% fortune -ae paul murphy

Reliability: the biggest challenge of all

I remember getting my first Sun 490 with a 64 disk attached array - it was huge, physically much smaller than the 2GB DEC array it replaced, but filled with enough of those tiny (5.25") 204MB disks to give us the unimaginable freedom of 12.6GB of accessible space. We thought we'd never fill it, and only mentioned that 12.6GB number in hushed voices.

The biggest problem with that gear was reliability: no ZFS, disks squealed continuously and died regularly, the RAID card overlay was no more reliable than Sun's own disk manager - I never knew what I needed more: replacement disks, patience, or the phone number for a good exorcist.

Sounds horrible, right? actually it was magic at the time - and in science processing we're heading right back there today.

Consider, for example, the IEED example. With IEED we're contemplating putting a bunch of cell processors on a satellite and expecting them to run error free for years spent in low earth orbit. That's not impossible, or even improbable -and both IBM and Sony have the numbers to prove it.

What neither one has, however, is anything very convincing on Linux and firmware reliability in interaction with our stuff - in large part, of course, because we haven't invented our stuff yet.

Nevertheless, the size of the data flows involved means that our reliability problem is going to mimic what happened when the first Unix arrays became affordable - minus, one hopes, the continuous squeal.

Thus a single 36 bit, 8000 x 8000 spectrogram is going to spill over 256MB before on board compression - and a 66% reduction is going to have the transmission filling eight 1TB disks every day - meaning that we'll need two groups of about 280 disks on-line if we want to maintain both system level redundancy and two days of slack in the secondary storage procedure against a 4% per year expected disk failure rate.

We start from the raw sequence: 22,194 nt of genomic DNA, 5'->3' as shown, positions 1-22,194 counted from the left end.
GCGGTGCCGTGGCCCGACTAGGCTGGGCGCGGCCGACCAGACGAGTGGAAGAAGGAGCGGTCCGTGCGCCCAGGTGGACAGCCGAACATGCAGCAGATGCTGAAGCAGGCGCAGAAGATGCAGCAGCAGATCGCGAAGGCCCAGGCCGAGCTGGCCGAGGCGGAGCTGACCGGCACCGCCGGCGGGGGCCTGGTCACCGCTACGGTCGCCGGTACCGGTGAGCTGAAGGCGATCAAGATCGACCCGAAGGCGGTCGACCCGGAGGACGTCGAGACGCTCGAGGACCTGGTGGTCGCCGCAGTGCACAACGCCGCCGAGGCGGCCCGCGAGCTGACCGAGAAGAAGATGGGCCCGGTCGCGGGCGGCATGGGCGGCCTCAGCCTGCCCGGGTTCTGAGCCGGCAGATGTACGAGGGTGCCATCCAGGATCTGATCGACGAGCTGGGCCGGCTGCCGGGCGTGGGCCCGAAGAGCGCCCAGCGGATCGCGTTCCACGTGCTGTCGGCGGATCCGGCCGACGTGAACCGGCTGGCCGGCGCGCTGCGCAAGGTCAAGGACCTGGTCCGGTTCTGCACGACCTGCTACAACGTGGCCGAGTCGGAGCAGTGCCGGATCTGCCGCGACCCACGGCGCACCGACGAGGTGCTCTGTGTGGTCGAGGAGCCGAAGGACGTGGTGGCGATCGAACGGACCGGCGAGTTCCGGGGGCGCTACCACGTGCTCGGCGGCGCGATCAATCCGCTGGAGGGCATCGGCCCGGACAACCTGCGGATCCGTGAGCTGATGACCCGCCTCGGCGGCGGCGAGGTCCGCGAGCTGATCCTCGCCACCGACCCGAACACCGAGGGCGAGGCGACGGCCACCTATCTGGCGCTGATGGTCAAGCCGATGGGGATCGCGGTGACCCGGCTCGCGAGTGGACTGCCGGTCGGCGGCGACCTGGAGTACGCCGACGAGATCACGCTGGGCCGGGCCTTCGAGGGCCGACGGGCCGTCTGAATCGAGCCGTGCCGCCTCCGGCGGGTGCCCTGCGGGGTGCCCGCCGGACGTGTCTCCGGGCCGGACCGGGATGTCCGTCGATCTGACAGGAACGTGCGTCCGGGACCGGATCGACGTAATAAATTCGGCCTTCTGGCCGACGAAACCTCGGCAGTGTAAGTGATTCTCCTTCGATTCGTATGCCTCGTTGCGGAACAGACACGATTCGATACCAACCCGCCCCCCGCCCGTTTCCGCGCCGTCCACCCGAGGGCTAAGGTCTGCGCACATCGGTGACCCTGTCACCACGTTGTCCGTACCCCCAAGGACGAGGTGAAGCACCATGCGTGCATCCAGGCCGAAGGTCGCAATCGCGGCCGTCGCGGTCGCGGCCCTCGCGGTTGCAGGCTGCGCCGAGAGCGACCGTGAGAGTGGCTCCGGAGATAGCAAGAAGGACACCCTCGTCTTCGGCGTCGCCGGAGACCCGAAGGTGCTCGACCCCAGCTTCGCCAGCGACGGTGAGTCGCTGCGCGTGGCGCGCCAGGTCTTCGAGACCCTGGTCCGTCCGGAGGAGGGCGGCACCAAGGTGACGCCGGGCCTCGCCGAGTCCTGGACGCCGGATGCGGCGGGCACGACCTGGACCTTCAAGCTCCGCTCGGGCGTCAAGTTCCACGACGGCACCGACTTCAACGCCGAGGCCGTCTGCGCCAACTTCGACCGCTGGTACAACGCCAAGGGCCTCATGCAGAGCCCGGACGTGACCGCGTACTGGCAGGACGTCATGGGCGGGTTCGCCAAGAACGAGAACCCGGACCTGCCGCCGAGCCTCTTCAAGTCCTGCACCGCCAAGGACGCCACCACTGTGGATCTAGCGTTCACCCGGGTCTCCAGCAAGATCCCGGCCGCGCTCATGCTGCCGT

And if those numbers just don't sound big to you, bear in mind that a guy pushing a (rather large) grocery cart full of tapes will move a month's worth data from Stanford to Berkeley in half the time time it would take using a dedicated 10MBS link.

In that same vein, suppose default on-board processing takes 12 seconds per image on a dual cell blade (i.e. about four x86 minutes at 3.2Ghz) then a one per second acquisition rate means we'll need to have 12 of them running all the time just for that job. Focus processing (when people on the ground think something's worth a more careful look) might take a minute per image set - and happen in bursts during which every second counts. Since we don't know what the failure rate will be, prudence suggests we'll need to err on the side of risk reduction - choosing to orbit perhaps twenty dual cell blades, thus providing eight for use during failure conditions or for assignment to ground workstations during focus events.

IEED is a bit esoteric, but a lot of other big data users are pretty mundane: 10TB for the average HD movie in its final form, a few 10s of megs for each of a few million users on community sites, more for search and service sites - while PPC based controllers in military applications like remote reconnaissance drones already handle upwards of 10MByte/Second in real time, 24 x 7; all the while accumulating terabytes of analytical data that's mostly never looked at simply because volumes are too large.

Thus the bad news for science processing is that it's back to the eighties - but this time with three to four new zeros tacked on the end of every measure. And the good news? We not only survived it then, but retrospectively found it fun -plus, in those days it took years for the experience we gained doing it to became commercially valuable, now that's happening almost in real time.

Paul Murphy wrote and published The Unix Guide to Defenestration. Murphy is a 25-year veteran of the I.T. consulting industry, specializing in Unix and Unix-related management issues.